A Chorus Within Her Producer on Celebrating Women

“The backbone became the things we were grappling with, who we were before the pandemic, what the pandemic illuminated or challenged in us. And then what happens next?”

Nothing says “return of the theater” like a live show reflecting on the hiatus […]

N Offers a Nuanced Look at Charles Sydney Gilpin, Eugene O’Neill

Directed by Nadia Guervara, Adrienne Earle Pender’s play studies the arc of both the actor and the playwright’s career.

As playwright Adrienne Earle Pender’s N opens, Florence Gilpin has just put her baby to bed when her smartly dressed husband Charles Sidney Gilpin bursts into their Harlem apartment, announcing that he’s been cast in Eugene O’Neill’s new play […]

Red Bike Breathes New Life Into Local Theater

Pan Underground rides Caridad Svich’s play through block parties in Anacostia and Walter Reed.

When Pete Danelski talks about staging Red Bike amid the reawakening of D.C.’s theater scene he states, “The worst thing would be to go back into a dark room with closed doors […]

Madness of Poe is a Visual Feast

Synetic Theater’s mash up production of The Raven and The Fall of the House of Usher is nearly perfect stagecraft.

Synetic Theater—the region’s acclaimed physical production house—however, explores what happens when the lines are erased and there’s only movement left to tell the tale […]

Cause for Celebration: Hadestown at the Kennedy Center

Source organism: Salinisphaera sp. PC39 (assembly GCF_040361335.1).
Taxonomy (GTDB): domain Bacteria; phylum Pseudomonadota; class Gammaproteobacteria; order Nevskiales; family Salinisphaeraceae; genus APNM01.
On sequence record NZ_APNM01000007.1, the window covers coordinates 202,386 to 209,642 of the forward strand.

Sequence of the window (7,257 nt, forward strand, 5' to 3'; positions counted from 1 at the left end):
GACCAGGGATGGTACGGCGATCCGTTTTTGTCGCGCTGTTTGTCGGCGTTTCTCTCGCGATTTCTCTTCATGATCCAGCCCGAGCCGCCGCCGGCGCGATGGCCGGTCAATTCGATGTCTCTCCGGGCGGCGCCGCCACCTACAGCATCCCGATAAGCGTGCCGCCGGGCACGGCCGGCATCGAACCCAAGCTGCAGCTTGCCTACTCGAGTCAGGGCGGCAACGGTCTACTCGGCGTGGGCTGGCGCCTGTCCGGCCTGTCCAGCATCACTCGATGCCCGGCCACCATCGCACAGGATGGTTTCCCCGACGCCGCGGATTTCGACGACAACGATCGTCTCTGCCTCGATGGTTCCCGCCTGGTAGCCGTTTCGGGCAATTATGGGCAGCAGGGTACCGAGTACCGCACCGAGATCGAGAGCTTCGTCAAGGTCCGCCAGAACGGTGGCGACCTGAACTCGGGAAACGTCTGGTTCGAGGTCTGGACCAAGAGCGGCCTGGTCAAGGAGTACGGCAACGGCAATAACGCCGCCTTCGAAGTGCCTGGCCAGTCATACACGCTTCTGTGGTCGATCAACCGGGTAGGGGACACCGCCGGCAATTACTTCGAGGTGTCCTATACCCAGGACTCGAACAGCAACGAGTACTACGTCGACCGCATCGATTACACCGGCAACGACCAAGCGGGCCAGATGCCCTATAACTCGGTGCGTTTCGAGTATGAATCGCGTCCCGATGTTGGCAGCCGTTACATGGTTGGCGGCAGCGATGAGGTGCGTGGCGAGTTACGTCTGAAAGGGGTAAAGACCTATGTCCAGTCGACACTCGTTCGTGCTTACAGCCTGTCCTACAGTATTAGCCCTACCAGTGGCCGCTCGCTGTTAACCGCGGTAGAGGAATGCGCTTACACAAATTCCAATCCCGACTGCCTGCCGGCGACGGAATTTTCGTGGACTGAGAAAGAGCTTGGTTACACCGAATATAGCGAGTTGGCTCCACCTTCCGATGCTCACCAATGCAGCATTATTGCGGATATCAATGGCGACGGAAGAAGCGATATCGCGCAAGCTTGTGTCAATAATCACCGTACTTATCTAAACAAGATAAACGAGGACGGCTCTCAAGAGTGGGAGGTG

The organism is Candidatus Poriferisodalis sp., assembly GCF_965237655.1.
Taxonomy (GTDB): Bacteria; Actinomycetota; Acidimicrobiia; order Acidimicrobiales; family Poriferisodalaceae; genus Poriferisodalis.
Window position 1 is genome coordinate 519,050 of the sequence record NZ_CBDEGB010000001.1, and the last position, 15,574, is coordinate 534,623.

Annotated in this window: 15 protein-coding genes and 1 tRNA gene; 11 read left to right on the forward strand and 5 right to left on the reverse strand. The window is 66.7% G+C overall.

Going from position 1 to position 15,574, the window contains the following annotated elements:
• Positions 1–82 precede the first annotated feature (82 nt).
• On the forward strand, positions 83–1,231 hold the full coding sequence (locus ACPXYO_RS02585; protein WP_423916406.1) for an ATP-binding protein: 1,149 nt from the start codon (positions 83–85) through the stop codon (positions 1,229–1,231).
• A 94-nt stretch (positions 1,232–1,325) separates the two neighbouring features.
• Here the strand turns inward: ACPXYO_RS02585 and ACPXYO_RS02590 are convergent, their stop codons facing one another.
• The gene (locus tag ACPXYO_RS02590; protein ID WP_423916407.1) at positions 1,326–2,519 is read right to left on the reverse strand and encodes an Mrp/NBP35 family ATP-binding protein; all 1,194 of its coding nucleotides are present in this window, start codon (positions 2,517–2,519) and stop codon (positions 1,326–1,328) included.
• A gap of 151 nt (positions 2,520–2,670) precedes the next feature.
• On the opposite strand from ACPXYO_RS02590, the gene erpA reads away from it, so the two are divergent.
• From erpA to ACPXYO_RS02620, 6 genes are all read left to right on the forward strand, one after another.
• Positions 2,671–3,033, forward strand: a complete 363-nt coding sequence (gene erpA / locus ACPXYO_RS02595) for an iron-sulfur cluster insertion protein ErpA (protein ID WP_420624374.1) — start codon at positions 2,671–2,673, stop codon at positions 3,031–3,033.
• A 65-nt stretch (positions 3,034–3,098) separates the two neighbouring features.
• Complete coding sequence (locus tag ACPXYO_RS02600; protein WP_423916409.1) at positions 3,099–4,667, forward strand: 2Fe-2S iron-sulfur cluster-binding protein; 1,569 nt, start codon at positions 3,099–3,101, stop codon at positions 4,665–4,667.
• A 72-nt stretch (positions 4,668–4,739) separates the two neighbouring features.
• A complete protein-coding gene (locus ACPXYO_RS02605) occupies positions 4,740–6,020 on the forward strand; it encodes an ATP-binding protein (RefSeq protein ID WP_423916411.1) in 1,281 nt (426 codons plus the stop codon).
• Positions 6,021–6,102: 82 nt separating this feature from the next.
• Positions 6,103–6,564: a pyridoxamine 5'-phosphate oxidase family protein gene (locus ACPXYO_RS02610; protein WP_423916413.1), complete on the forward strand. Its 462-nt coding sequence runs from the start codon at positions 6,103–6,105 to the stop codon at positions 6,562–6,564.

Anaïs Mitchell’s famed musical is filled with suspiciously ripe metaphors for current times and the return of live theater.

Vermont folkie Anaïs Mitchell has been tinkering with Hadestown, her stirring Americana-ization of the Greek myth of Orpheus and Eurydice, for nearly two decades […]

Remember This: The Lesson of Jan Karski Is a History Lesson and a Moral Reckoning

The lesson is that governments either lacked the imagination to comprehend that the Germans were committing genocide, or lacked the interest to halt it.

The stage is bare, occupied only by a well-worn wooden table and two simple chairs. Where the eyes expect the stage to meet the back wall, there is only darkness. Draped over the back of one of these chairs is a suit jacket, necktie, and sweater vest. Next to this chair is a pair of…

The Thanksgiving Play Is a Scathing Satire

Larissa FastHorse’s script mocking well-intended White people is a genius response—fitting for a MacArthur “Genius” Grant winner.

City Paper never used to review shows at Olney Theatre Center. The venue was too far out of the District (11 miles north of the Beltway) and too far from public transit (almost 7 miles from the Glenmont Metro station). Philosophically, our reasoning went, we weren’t serving our core readership by deploying critics to the…

The Amen Corner Gets Its Due in Shakespeare Theatre Company’s Production

In the 67 years since Baldwin wrote The Amen Corner, the play has lost none of its sharpness or relevance.

If you’ve ever wanted a glimpse or reminder of what it feels like to be in church without actually attending church, Shakespeare Theatre Company’s production of James Baldwin’s The Amen Corner is a great place to start. The play begins with a gospel music-driven Sunday morning service at Sister Margaret Alexander’s church in Harlem, instantly…

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